Click on the links below to view the items being released in coordination with the Proposed Final Program.
Proposed Final OCS Oil and Gas Leasing Program
Programmatic Environment Impact Statement
BOEM Fact Sheet: Proposed Final Oil and Gas Leasing Program for 2012-2017
BOEM Fact Sheet: Arctic
Map: OCS Oil and Gas Strategy – Lower 48 Continental U.S.
Map: OCS Oil and Gas Strategy – Alaska
Map: Chukchi Area Analytical Considerations
Map: Beaufort Area Analytical Considerations
WASHINGTON, D.C., June 28, 2012 – House Natural Resources Committee Chairman Doc Hastings (NGP Photo) released the following statement after the Obama Administration issued the 2012-2017 offshore lease plan that closes 85 percent of America’s offshore areas to energy production.
“The Obama Administration has neglected their duty to provide a roadmap for America’s offshore energy future by tossing aside a plan to expand production and failing to produce a plan of their own for three and a half years. Today, the Obama Administration has announced a bleak future for American energy production by keeping 85 percent of America’s offshore areas under lock and key and refusing to open any new areas to drilling. This plan re-imposes the drilling moratoria lifted in 2008, hurts job creation and keeps new areas of American energy production sidelined.
“Because of this Administration’s actions, people are worse off today than they were three and a half years ago. Today’s news only hamstrings job creation, energy production and the economy for another five years. President Obama simply cannot be taken seriously when his energy and job creation rhetoric do not match up with the reality of his actions. There is far too great of potential to put people back to work, improve the economy and make American more energy independent for President Obama to ignore America’s vast offshore energy resources.
“House Republicans have passed a bipartisan plan to create over a million jobs by opening the offshore areas that contain the most oil and natural gas resources to energy production. Yet, the Obama Administration opposed the plan and the Democrat-controlled Senate has refused to act on this common sense job creation bill. It’s extremely disappointing that the Obama Administration continues to have such a narrow vision for American energy production.”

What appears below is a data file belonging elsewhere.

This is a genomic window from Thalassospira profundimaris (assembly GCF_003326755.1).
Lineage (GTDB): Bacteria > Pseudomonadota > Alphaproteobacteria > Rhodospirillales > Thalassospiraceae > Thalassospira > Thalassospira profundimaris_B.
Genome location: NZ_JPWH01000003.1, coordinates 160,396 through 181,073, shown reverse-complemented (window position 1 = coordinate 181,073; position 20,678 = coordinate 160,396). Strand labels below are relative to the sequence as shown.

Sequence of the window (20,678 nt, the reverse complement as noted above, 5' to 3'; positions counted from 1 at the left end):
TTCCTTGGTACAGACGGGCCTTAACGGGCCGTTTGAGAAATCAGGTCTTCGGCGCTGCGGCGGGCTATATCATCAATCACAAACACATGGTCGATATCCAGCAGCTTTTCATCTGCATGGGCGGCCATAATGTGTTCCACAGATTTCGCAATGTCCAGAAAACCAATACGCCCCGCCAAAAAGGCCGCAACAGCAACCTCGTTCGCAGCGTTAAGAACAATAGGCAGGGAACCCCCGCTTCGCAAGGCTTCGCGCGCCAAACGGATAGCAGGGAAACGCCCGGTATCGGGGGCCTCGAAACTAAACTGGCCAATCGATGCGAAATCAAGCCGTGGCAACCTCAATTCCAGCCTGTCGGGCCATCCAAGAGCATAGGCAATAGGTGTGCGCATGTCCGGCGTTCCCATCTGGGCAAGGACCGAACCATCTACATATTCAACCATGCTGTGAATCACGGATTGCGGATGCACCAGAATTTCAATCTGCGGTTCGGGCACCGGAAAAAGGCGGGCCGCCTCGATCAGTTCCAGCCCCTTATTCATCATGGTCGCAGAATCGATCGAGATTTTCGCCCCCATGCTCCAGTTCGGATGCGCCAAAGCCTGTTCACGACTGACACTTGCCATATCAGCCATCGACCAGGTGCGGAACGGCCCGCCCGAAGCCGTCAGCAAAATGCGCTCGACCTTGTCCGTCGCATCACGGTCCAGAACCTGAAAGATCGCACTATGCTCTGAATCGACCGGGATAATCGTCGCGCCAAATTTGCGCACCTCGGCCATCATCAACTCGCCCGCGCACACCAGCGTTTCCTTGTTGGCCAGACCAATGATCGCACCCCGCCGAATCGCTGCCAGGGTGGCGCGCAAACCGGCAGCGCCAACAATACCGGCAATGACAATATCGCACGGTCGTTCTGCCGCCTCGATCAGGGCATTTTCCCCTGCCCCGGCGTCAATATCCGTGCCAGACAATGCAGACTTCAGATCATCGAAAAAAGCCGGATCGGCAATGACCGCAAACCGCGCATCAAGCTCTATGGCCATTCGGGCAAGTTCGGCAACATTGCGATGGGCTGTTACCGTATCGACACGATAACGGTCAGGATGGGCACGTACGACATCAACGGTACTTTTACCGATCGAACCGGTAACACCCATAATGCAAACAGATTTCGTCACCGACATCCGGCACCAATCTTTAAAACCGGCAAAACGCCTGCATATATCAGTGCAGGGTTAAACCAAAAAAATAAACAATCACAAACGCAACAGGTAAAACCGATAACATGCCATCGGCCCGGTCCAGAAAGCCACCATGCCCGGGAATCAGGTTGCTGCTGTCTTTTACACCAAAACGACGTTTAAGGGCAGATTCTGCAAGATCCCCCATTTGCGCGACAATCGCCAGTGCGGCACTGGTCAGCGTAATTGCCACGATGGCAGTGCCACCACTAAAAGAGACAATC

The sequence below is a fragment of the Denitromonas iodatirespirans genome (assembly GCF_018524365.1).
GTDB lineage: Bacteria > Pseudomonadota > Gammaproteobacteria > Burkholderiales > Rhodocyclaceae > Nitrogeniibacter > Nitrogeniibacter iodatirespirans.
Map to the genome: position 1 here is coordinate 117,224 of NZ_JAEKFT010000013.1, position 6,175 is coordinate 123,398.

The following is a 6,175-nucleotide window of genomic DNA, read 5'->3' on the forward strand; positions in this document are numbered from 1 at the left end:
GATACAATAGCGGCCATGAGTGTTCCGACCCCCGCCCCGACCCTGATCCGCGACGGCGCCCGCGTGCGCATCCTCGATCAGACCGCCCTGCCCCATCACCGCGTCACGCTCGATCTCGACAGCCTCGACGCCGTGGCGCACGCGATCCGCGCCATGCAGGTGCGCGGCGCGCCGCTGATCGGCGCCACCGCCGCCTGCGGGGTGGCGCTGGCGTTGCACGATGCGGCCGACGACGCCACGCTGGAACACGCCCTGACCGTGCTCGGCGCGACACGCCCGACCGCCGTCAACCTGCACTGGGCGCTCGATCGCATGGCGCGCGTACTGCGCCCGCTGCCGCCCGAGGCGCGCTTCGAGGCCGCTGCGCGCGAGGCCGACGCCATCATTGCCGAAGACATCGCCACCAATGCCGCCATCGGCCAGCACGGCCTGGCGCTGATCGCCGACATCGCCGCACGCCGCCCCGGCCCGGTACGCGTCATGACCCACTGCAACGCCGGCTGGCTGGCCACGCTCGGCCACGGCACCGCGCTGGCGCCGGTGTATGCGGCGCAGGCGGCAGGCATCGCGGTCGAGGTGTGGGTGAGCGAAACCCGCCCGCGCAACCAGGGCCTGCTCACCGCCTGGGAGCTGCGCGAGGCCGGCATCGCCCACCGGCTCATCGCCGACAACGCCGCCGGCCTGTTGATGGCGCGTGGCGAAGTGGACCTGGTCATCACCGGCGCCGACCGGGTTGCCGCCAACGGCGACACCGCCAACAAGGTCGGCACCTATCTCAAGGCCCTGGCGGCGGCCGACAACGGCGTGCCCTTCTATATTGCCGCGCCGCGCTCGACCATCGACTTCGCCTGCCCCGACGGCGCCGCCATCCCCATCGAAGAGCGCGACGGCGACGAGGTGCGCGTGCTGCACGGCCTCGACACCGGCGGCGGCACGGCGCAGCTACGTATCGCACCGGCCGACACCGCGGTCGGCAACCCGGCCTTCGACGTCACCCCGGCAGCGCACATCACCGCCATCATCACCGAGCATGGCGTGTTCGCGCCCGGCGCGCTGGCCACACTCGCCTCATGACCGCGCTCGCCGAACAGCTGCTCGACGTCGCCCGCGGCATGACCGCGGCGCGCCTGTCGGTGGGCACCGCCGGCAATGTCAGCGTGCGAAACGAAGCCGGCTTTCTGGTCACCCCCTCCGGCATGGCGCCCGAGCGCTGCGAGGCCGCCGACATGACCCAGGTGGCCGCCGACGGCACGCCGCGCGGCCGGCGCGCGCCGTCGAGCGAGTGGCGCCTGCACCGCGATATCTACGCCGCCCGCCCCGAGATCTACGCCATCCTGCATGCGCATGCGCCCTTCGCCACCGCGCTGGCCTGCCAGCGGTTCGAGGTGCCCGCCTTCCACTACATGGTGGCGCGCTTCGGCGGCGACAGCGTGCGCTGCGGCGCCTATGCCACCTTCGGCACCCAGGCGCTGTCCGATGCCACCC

Offshore drilling plans are subject to multiple levels of public comment and review. This plan is not considered final and enacted into law until it undergoes a mandatory 60-day Congressional review, per Section 18 of the Outer Continental Shelf Leasing Act.
In order to complete all the legally required steps to have a new plan in place by July 1st, President Obama would have had to submit his plan to Congress by May 1st. This will be the first time the U.S. will not have a plan in place since it became a requirement in the 1970s.
FOR IMMEDIATE RELEASE CONTACT: ROBERT DILLON (202) 224-6977
JUNE 28, 2012 or MEGAN MOSKOWITZ (202) 224-7875
Sen. Murkowski Comments on 2012-2017 Offshore Leasing Plan
WASHINGTON, D.C., June 28, 2012 – U.S. Senator Lisa Murkowski (NGP Photo) today made the following comment on Interior’s five-year offshore oil and natural gas leasing program for 2012-2017:
“The leasing plan released today falls far short of what’s needed to get America’s faltering economy back on track. It removes nearly 90 percent of the acreage previously available for energy exploration.
“While it offers the possibility of two lease sales in the Arctic, it substantially delays them and raises the possibility that they might not happen at all. The final plan unilaterally takes millions of acres in the Arctic off the table, in the form of buffer zones and so-called ‘study areas.’